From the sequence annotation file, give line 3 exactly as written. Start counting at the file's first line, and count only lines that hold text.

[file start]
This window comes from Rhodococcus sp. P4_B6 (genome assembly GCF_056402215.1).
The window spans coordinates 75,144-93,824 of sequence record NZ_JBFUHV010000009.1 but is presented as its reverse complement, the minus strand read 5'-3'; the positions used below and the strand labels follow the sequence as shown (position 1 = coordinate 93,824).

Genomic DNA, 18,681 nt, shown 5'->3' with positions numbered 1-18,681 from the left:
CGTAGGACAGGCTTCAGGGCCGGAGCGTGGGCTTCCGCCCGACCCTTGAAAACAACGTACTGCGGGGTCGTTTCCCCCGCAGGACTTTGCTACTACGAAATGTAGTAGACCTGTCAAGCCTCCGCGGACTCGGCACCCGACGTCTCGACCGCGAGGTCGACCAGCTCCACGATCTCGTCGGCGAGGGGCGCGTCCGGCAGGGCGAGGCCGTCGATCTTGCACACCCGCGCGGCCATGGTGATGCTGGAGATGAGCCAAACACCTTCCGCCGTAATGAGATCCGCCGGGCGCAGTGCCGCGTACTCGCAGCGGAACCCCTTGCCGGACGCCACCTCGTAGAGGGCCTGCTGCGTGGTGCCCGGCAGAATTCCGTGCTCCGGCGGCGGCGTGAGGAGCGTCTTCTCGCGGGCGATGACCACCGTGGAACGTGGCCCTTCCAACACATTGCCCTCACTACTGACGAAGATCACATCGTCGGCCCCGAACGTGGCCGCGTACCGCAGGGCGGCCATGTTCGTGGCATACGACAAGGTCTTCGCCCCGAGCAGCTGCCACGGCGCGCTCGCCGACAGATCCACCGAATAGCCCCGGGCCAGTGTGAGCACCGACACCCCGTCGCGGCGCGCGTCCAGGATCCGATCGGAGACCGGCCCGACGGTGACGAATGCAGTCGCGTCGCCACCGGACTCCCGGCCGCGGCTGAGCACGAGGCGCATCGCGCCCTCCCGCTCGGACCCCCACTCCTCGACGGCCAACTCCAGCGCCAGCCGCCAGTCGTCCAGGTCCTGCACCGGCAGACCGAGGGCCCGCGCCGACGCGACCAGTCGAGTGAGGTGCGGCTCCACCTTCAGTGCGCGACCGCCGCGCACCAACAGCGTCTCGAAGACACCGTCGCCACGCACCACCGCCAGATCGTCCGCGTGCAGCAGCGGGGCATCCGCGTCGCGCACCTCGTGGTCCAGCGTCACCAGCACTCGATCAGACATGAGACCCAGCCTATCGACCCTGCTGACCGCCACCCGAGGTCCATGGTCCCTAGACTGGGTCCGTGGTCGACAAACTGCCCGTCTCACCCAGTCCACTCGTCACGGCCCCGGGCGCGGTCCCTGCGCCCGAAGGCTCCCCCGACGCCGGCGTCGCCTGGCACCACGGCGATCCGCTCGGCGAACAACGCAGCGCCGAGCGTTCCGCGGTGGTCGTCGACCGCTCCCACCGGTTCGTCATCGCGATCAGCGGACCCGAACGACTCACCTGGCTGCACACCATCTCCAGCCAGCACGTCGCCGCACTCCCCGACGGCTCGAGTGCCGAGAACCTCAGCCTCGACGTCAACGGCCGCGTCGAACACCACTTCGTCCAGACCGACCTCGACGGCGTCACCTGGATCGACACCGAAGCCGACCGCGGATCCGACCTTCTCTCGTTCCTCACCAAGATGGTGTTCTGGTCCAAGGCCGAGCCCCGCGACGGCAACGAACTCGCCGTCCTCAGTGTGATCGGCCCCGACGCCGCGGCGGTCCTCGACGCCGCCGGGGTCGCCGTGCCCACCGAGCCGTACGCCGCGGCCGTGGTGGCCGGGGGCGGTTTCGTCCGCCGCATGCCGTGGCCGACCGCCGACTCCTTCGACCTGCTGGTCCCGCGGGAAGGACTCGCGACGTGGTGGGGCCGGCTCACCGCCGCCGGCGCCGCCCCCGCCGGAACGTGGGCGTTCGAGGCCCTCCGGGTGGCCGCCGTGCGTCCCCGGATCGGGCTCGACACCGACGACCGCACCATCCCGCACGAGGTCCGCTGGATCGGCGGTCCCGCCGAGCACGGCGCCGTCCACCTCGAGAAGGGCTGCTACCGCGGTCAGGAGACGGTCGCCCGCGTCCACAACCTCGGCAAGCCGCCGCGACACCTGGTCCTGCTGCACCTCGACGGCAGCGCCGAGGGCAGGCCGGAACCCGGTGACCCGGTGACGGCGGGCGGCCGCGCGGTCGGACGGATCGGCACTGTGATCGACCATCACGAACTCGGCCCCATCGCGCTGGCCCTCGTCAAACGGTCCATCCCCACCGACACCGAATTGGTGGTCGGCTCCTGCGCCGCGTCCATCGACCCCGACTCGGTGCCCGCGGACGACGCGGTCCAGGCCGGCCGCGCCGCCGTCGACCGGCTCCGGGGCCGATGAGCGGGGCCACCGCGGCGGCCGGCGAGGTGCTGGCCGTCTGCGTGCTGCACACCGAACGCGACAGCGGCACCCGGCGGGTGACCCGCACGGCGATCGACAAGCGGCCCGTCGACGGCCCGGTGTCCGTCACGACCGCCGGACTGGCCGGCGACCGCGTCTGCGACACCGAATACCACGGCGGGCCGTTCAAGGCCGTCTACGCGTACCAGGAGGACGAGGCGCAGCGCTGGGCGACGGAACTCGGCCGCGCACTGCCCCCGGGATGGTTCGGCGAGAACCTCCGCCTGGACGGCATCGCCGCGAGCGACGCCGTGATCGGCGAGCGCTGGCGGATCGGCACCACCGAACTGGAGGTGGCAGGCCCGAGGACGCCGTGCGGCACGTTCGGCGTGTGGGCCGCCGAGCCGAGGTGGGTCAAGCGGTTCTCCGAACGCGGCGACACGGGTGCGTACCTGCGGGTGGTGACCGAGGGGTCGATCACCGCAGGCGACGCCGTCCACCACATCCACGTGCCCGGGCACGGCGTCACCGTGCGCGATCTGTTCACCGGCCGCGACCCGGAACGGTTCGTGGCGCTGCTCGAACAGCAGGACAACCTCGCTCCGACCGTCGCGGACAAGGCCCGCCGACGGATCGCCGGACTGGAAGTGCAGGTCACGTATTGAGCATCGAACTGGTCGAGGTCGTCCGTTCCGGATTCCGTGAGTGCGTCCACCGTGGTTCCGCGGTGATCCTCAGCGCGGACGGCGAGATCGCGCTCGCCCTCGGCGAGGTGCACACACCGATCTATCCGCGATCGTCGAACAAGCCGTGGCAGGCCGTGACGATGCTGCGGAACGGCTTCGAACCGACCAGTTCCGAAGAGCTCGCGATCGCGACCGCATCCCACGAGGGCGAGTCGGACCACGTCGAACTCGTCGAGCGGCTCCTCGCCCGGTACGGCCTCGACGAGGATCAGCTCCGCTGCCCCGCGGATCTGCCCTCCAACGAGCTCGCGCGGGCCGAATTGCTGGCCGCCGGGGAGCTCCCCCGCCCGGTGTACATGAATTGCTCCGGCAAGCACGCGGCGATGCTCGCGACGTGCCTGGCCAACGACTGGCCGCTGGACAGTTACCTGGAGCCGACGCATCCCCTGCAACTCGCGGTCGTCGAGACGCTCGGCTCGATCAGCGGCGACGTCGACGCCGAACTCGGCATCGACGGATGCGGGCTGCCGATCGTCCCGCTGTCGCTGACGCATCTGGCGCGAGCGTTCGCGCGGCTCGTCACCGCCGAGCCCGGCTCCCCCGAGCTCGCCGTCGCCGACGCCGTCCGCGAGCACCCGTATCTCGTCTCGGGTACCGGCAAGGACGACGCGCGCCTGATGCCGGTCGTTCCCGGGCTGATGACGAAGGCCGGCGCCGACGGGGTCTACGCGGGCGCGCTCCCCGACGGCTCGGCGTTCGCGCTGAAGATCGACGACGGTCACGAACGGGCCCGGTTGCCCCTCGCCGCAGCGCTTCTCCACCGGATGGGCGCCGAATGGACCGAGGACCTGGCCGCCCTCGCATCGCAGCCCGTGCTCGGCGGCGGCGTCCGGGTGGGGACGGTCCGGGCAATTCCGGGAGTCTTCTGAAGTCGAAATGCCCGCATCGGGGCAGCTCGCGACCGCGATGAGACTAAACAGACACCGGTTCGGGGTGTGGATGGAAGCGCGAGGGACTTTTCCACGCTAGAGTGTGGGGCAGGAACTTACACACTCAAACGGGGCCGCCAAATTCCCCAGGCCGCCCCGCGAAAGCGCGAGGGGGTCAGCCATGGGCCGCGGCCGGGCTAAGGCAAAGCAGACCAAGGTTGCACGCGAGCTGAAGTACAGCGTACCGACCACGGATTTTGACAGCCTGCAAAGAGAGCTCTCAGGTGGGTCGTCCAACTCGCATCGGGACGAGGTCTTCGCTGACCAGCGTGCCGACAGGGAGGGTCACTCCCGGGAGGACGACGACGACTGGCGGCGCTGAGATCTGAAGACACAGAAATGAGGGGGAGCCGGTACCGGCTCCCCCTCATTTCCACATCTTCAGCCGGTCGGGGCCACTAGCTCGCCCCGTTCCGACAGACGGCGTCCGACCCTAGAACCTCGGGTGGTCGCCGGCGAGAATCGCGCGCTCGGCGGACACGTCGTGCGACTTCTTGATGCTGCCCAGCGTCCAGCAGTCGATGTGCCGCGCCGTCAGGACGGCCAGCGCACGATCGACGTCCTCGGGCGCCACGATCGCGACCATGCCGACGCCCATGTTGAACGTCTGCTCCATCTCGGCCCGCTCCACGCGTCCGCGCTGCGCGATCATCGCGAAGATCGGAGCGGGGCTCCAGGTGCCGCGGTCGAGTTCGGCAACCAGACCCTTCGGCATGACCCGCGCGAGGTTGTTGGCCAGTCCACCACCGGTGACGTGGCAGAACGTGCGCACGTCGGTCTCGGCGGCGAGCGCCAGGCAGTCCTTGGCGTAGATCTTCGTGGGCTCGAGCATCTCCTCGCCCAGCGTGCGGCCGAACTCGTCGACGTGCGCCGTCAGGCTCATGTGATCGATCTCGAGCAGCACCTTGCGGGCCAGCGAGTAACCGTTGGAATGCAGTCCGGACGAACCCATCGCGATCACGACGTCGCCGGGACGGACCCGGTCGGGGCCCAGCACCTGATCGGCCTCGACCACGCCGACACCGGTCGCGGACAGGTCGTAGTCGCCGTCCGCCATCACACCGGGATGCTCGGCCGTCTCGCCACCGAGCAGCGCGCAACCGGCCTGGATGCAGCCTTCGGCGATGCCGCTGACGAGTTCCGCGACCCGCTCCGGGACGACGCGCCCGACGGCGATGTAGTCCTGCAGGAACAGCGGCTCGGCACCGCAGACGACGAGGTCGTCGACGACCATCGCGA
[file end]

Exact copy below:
Genomic DNA, 18,681 nt, shown 5'->3' with positions numbered 1-18,681 from the left: